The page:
Vamana: Lord Vishnu's fifth avatar as a brahmin dwarf of incredible intelligence and power to control and destroy the Asura King Mahabali who intend to control the universe. According to Hindu scriptures, the demon king Mahabali had gained immense power and was ruling the three worlds. The gods, fearing his growing power, sought Vishnu's help. Vishnu agreed to help and took the form of Vamana, a dwarf Brahmin. Since Mahabali was known for his generosity, Vamana approached Mahabali and asked for three spaces of land that would be sufficient for himself, and that he would measure the three spaces with his own feet. Mahabali agreed to Vamana, not knowing the original form of the dwarf. Vamana grew into an enormous size, and measured the earth with the first step, and sky with the second step, and for the third step, Vamana stood that there was no place for the third step. At this Mahabali offered his own head for Vamana to take the third step, thus surrendering himself to the Lord. Impressed by Mahabali's humility and devotion, Vamana granted him a boon to visit his kingdom once a year, and this visit is celebrated as the festival of Onam in Kerala, India. The Vamana Avatar symbolizes the victory of humility and righteousness over arrogance and power, and Vishnu's role as the preserver of dharma.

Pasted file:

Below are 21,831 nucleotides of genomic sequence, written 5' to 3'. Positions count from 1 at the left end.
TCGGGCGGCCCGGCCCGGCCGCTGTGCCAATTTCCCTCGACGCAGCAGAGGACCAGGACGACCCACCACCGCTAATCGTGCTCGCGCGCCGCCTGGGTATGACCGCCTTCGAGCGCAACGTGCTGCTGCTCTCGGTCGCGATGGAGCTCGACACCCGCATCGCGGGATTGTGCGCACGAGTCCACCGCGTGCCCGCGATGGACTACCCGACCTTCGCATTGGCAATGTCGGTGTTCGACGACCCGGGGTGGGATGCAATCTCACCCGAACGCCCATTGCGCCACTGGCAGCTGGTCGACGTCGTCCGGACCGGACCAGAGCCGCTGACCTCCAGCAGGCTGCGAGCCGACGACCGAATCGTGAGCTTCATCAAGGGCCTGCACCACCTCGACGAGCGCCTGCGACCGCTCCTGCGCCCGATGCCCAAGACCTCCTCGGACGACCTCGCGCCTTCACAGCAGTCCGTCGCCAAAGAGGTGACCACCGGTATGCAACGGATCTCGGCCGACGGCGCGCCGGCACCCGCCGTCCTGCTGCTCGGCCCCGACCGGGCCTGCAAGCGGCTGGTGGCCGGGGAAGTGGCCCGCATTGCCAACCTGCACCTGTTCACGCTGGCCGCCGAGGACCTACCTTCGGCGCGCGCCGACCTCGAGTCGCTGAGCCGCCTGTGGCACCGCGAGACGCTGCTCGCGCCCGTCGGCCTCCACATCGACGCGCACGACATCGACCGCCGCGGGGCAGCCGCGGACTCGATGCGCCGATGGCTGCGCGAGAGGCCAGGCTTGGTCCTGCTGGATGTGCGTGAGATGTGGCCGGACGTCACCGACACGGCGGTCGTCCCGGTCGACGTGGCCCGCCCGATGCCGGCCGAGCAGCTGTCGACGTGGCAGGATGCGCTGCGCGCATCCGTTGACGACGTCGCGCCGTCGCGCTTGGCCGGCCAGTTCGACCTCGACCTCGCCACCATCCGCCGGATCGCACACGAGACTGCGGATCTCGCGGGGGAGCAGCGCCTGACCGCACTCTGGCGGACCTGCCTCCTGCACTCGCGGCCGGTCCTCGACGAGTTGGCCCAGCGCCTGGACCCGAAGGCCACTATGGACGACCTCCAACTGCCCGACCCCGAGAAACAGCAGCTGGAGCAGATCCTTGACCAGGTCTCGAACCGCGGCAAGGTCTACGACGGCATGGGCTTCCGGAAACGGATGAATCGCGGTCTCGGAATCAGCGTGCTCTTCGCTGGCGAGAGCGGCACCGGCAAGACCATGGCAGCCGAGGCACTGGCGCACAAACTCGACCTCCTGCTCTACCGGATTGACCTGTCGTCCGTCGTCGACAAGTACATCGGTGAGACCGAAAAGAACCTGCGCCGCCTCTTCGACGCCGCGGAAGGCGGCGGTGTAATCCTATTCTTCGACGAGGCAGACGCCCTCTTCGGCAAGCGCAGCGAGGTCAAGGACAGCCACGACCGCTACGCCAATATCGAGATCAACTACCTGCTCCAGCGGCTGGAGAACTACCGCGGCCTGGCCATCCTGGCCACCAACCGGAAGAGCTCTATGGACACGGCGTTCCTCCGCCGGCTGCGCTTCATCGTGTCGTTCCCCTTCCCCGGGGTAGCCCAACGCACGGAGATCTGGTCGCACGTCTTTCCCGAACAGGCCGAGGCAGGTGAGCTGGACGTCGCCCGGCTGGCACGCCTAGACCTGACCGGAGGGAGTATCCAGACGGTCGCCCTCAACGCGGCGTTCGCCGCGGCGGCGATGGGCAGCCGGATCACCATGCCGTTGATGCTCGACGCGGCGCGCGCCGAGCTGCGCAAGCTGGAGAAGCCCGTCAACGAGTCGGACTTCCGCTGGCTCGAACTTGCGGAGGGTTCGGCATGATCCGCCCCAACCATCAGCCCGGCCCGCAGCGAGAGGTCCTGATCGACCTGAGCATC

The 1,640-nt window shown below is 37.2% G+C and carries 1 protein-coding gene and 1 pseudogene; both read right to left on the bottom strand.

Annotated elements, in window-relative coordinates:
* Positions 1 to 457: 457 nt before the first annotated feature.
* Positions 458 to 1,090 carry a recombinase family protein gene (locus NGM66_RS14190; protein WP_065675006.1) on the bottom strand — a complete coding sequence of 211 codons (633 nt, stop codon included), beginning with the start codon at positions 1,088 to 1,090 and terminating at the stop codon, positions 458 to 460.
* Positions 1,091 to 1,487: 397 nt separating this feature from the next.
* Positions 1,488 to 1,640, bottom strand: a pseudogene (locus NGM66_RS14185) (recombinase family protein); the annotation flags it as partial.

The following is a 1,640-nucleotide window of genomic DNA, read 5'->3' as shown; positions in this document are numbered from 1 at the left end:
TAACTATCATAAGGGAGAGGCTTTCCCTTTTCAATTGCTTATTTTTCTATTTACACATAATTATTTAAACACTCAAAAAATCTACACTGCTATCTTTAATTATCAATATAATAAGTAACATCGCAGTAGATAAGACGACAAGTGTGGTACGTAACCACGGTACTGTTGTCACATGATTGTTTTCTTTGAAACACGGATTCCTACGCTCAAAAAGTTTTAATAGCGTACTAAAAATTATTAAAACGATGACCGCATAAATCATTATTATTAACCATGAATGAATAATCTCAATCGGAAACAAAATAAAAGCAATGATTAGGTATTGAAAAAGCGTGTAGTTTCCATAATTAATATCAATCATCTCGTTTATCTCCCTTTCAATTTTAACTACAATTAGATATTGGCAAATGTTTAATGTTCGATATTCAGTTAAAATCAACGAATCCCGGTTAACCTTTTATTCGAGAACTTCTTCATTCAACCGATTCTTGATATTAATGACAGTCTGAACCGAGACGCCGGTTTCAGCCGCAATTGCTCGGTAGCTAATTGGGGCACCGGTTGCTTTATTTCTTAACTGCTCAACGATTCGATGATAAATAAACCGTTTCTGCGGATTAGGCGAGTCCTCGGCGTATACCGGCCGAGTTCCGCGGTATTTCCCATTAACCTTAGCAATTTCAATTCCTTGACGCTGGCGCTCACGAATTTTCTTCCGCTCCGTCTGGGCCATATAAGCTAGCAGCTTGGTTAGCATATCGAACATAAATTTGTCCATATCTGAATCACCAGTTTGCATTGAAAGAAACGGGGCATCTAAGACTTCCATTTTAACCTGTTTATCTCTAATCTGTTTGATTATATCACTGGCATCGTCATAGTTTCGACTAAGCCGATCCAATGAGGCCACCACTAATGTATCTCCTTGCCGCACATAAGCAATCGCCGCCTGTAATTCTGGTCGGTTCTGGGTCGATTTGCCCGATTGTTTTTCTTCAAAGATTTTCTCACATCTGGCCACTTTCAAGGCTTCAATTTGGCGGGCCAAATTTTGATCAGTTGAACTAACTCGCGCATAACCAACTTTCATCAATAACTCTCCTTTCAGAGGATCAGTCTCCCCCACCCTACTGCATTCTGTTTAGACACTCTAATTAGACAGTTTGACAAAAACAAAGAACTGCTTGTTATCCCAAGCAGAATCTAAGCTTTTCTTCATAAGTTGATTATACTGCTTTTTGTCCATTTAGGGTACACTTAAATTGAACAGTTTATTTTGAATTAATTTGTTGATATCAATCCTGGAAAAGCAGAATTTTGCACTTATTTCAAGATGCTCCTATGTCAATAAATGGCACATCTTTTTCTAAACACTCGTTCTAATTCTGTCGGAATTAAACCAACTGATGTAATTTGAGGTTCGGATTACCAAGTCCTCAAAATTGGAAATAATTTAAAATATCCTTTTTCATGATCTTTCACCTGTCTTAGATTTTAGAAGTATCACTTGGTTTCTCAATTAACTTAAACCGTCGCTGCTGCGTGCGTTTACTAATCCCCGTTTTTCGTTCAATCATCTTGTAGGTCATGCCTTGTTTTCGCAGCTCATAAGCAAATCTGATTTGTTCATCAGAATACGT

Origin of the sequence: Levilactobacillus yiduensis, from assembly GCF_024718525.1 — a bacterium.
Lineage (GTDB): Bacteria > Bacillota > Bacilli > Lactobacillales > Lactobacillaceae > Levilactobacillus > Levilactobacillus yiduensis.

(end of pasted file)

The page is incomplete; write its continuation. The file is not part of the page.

Parasuram: Parasuram is the sixth avatar of Lord Vishnu depicted as a sage with an axe. He is an important character in the Epic Mahabharata, and according to Hindu mythology, Parasuram was born in a Brahmin family, and was trained in warfare by Lord Shiva himself. He is said to be the first warrior saint trained in both meditation and warfare, and has been a Guru to Bishma, Dronacharya and Karna. He is known for his aggressive nature, and is a symbol of strength, and courage  playing a significant role in restoring dharma (righteousness) in the world.

Sri Rama: Sri Ram, the Prince of Ayodhya, is the eldest son of King Dasharatha and Queen Kausalya. Rama is the seventh avatar of Lord vishnu as an ideal good human being, and he is the principal character in the epic Ramayana, which tells us about his supremacy along with his wife Sita devi and brother Lakshmana. Sri Ram took this avatar to destroy the demon king Ravana. Rama’s life events is well explained in the epic Ramayana, which tells us about his marriage to Sita, his exile to the forest to keep up the promise made by his father to his stepmother, Queen Kaikeyi, the abduction of Sita by Ravana, and the battle with Ravana to rescue Sita. Rama with his brother Lakshmana, and with the help of the Vanara king Hanuman, defeated Ravana, and returns to Ayodhya. The return of Rama to Ayodhya is celebrated as the Festival of Lights (Diwali), symbolizing the triumph of light over darkness and good over evil. Sri Ram is revered as a symbol of righteousness, and morality, and is the best example of an ideal man as he exemplifies the virtues of a good son, a moral king, a faithful husband, and an affectionate brother.